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Shakespeare Comedies.

Shakespeare Society: Twelfth Night

What appeals to you -- Netflix and chill or Amazon Prime and commitment? Whatever your choice, either preference reveals a risk for excess and indolence. Binge watching all eleven seasons of The Walking Dead with your sweetheart may sound like a relaxing good time, but it’s also a recipe for deep vein thrombosis and a couch full of potato chip crumbs.

Shakespeare Society flyer

Shakespeare Society: The Merchant of Venice

How do you define The Good? Portia, from The Merchant of Venice, takes a gander at this question that has preoccupied, and has arguably eluded, philosophers for millennia: “If to do were as easy as to know what were good to do," she observes, "chapels had been churches, and poor men’s cottages princes’ palaces.”  Knowing good vs. doing good -- and if you're able to apply this knowledge into action, why on earth would there ever be a disconnect? (That is a rhetorical question, by the way.)

Shakespeare Society flyer

Shakespeare Society: All's Well That Ends Well

When was the last time you swore? No, not with those choice, largely unprintable four-letter words uttered when you realize that you forget your wallet after a fancy dinner or step on a Lego in the middle of the night.

Portrait of Ori Soltes

2022 Ori Soltes Lecture Series: The Call of the Wild

On Wednesday, Feb. 16, 2022, 22 enthusiastic participants gathered virtually via Webex for the first lecture in the 2022 Ori Soltes Lecture series. In its fourteenth year, this series is sponsored by the West End Neighborhood Library Friends. For the Spring 2022 series, Georgetown professor Ori Soltes introduces to readers a variety of works focused on this theme: The Age of Adventure and Exploration  

Swann's Way flyer

The Intimidating Book Club: In Search of Lost Time

Swann's Way

Overview of The Intimidating Book Club Intended for those who have always wanted to read that one classic novel of gargantuan proportions but never did (or didn't finish). This group will read a notoriously lengthy book widely considered a classic, section by section, and meet monthly at 6:30 p.m. ET for a minimum one-hour discussion that may last through 8 p.m. Together, we'll get to the finish line. One word at a time.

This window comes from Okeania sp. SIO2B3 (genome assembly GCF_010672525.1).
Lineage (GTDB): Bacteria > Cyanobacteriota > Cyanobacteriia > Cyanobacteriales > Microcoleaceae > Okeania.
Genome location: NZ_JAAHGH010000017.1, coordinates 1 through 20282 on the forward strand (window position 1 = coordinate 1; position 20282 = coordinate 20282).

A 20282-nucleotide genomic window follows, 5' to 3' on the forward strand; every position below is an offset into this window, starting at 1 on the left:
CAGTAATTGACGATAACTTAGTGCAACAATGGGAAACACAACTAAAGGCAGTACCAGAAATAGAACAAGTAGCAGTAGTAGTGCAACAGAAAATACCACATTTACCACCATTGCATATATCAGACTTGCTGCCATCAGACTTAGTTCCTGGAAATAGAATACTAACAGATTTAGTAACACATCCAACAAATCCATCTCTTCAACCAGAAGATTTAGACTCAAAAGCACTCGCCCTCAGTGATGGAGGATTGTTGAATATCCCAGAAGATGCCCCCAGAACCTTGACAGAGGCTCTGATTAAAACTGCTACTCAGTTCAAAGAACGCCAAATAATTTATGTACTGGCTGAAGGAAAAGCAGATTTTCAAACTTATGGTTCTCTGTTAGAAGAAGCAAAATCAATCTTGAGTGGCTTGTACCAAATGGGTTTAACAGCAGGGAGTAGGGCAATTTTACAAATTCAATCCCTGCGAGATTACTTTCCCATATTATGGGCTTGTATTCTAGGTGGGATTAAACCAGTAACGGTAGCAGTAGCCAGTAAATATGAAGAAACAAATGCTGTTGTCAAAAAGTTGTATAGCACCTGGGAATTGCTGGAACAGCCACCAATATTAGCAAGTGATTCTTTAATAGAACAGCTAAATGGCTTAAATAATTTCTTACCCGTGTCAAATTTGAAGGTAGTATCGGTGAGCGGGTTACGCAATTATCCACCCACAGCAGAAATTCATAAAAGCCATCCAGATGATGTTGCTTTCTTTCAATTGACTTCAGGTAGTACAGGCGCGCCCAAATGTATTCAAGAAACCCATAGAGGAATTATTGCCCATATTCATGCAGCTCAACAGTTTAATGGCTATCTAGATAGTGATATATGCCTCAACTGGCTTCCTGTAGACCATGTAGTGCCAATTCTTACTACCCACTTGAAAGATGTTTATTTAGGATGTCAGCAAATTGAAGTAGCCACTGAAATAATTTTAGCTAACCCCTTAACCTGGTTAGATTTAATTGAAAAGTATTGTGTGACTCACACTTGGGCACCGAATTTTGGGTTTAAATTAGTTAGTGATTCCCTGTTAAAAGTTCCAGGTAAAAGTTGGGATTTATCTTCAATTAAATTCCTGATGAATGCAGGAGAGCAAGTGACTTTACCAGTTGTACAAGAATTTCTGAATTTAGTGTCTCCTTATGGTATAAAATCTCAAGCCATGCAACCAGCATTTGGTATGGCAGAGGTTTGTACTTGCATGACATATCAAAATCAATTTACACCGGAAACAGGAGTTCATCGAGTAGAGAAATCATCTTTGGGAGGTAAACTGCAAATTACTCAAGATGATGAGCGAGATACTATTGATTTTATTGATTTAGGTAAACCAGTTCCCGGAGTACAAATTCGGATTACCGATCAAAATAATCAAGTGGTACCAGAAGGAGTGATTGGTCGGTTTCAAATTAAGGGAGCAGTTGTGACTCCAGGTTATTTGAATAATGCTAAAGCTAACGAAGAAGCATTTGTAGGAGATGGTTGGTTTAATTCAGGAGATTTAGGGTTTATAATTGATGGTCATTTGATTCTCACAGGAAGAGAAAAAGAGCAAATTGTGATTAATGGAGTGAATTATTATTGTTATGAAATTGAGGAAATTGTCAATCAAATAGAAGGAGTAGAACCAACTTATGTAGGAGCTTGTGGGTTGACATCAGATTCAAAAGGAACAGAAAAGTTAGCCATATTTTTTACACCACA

Shakespeare Society: As You Like It

Einstein’s Theory of Relativity posits that time is relative. A Kantian would insist that time is a form of intuition. However, a Fool -- indeed, the Fool in As You Like It -- aptly describes time as an unforgiving, continuous series of hours: “It is ten o’clock. Thus we may see,” quoth he, “how the world wags. ’Tis but an hour ago since it was nine, And after one hour more ’twill be eleven. And so from hour to hour we ripe and ripe, And then from hour to hour we rot and rot, And thereby hangs a tale.” (2.7.23-29)

Portrait of Ori Soltes

Ori Soltes Lecture Series, Spring 2022

The Age of Adventure and Exploration

Update: This is a virtual program. Please email to register and for updates. Please see library staff for assistance with the reading materials, which are available upon request. All gatherings are from 6:30 to 8:30 p.m. Overview The West End Library Friends Present: Ori Z Soltes: The Age of Adventure and Exploration

Shakespeare Society flyer

Shakespeare Society: The Problem Plays

The Shakespeare Society is a monthly Shakespeare reading and discussion group. We meet on the third Tuesday of every month at 6:30 p.m.  We intend to read and discuss every single Shakespeare play in series-order, grouped in several series reflecting his tragedies, comedies, problem plays, romances, and histories. There is no preferred edition. The West End Neighborhood Library's adult services librarian will facilitate the discussion.

The Brothers Karmazov 1 flyer

The Intimidating Book Club: The Brothers Karamazov, Books IV-VI

In the New Testament, Jesus Christ fasts for forty days and forty nights, a feat that, in and of itself, requires at least some modicum of superhuman strength. What I find more extraordinary, however -- indeed, this is the most extraordinary, superhuman thing -- is when Jesus resists the temptation to "stick it" to his nemesis. "If you're as great as you claim," the devil essentially says, "turn these stones into bread."

Shakespeare Society: Much Ado About Nothing

In a catchy dance track that has continuously blessed pop radio airwaves since 1993, Trinidadian-German artist Haddaway wonders: "What is love?" This is doubtless a pressing question that has preoccupied not only Presocratic philosophers but early 90s hedonistic revelers hellbent on Bacchanalian surrender at Tunnel. Yet, for me, the more interesting part has always been Haddaway's baritone-soaked rejoinder: "Baby, don't hurt me." And, indeed, it is Benedick who says in Act 5.2: